Buuuuuuut other than that, I really haven't spent on any "unforced", uneeded/frivolous purchases. Every stimulus check has gone straight to savings. Same for the money made off the house sell. Same for last two years company bonus checks and severance pay. Same for some inheritance money. Same for the relocation bonus that the new job gave me.

No vacations... no new "toys"... no new big ticket electronics... etc...

My savings account is FAT. I mean REALLY FAT! I just feel like I need to keep saving it. I mean, I've kinda been in the market for a newer vehicle for two years now... but I'm a cheapass and refuse to pay the out-of-control market prices on a new/used vehicle. I just keep waiting for the bubble to pop.

Who out there right now is paying $60k + for a used truck with 107k on the odometer OR $12k over MSRP for a new vehicle?!????! Because many people are, but I personally don't know anyone that has.

Maybe I'm alone, but surely I'm not the only one that just turned in to a penny pinching, cash hoarder. :runaway:
 

steross

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Interesting graph about wealth. Not sure this applies to "income".

Certainly shows all wealth levels increased during the pandemic. But the real winners were the bottom 1%.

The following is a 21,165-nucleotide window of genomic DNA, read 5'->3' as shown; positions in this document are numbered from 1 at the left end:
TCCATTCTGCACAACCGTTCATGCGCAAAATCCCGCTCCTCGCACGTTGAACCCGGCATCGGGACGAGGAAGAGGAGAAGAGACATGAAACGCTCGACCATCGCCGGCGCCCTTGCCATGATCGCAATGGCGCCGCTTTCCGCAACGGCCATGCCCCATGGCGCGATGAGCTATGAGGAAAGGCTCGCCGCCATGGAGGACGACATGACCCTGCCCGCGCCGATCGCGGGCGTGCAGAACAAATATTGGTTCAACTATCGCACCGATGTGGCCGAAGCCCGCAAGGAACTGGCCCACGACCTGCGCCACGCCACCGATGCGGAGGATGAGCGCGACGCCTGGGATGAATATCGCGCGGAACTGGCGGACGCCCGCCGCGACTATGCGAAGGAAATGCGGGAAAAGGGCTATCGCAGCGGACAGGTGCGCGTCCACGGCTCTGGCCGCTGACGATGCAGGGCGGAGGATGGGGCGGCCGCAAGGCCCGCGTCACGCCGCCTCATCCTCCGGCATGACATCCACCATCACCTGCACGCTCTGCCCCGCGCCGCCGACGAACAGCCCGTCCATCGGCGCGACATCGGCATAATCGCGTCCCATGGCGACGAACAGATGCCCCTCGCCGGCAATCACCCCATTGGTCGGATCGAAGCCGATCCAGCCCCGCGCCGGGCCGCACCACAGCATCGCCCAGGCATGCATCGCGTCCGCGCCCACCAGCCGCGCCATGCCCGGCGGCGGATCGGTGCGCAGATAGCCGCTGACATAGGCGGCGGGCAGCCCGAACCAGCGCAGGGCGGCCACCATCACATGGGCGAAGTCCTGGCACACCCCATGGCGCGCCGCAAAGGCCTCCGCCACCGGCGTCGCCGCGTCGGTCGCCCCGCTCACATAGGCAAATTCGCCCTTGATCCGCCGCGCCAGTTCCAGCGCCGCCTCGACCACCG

The bottom 1% saw their net worth surge 74%.
The top 1% saw their net worth increase 29%
The HH from 50% to 99% saw an increase of 18%
Fair enough but it would be a remarkable feat to increase your wealth by double-digit percentages in a little over a year without a change in income.
 
Nov 6, 2010
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#6
The oddity for me during this pandemic and (inflated) weird market...

I feel like my net worth has gone up, because I haven't spent jacksh*t.

I've essentially only made two "major" purchases in the last ~2 years. I lost my job and thus had to buy a new laptop just to update a resume and start a job search. Ended up moving my career to Houston because of this and thus, sold a house in OKC and bought a new one in south Houston.

Buuuuuuut other than that, I really haven't spent on any "unforced", uneeded/frivolous purchases. Every stimulus check has gone straight to savings. Same for the money made off the house sell. Same for last two years company bonus checks and severance pay. Same for some inheritance money. Same for the relocation bonus that the new job gave me.

No vacations... no new "toys"... no new big ticket electronics... etc...

My savings account is FAT. I mean REALLY FAT! I just feel like I need to keep saving it. I mean, I've kinda been in the market for a newer vehicle for two years now... but I'm a cheapass and refuse to pay the out-of-control market prices on a new/used vehicle. I just keep waiting for the bubble to pop.